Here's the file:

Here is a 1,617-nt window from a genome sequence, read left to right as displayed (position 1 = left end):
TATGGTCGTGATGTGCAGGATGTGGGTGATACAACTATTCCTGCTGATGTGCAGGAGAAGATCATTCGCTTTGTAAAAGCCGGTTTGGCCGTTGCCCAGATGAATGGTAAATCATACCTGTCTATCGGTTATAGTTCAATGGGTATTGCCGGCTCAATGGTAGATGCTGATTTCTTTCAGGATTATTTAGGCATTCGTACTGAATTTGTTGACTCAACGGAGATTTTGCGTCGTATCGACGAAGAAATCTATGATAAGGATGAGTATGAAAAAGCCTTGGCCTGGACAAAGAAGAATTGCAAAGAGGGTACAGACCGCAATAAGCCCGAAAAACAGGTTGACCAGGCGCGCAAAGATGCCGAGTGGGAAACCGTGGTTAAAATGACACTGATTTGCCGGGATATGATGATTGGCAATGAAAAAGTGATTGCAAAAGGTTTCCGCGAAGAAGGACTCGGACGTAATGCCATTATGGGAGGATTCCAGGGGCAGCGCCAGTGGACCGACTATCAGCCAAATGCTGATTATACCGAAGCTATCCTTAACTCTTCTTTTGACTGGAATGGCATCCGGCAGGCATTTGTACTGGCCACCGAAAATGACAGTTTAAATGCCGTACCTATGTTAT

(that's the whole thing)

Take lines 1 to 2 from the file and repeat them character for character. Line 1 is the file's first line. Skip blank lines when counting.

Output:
Here is a 1,617-nt window from a genome sequence, read left to right as displayed (position 1 = left end):
TATGGTCGTGATGTGCAGGATGTGGGTGATACAACTATTCCTGCTGATGTGCAGGAGAAGATCATTCGCTTTGTAAAAGCCGGTTTGGCCGTTGCCCAGATGAATGGTAAATCATACCTGTCTATCGGTTATAGTTCAATGGGTATTGCCGGCTCAATGGTAGATGCTGATTTCTTTCAGGATTATTTAGGCATTCGTACTGAATTTGTTGACTCAACGGAGATTTTGCGTCGTATCGACGAAGAAATCTATGATAAGGATGAGTATGAAAAAGCCTTGGCCTGGACAAAGAAGAATTGCAAAGAGGGTACAGACCGCAATAAGCCCGAAAAACAGGTTGACCAGGCGCGCAAAGATGCCGAGTGGGAAACCGTGGTTAAAATGACACTGATTTGCCGGGATATGATGATTGGCAATGAAAAAGTGATTGCAAAAGGTTTCCGCGAAGAAGGACTCGGACGTAATGCCATTATGGGAGGATTCCAGGGGCAGCGCCAGTGGACCGACTATCAGCCAAATGCTGATTATACCGAAGCTATCCTTAACTCTTCTTTTGACTGGAATGGCATCCGGCAGGCATTTGTACTGGCCACCGAAAATGACAGTTTAAATGCCGTACCTATGTTAT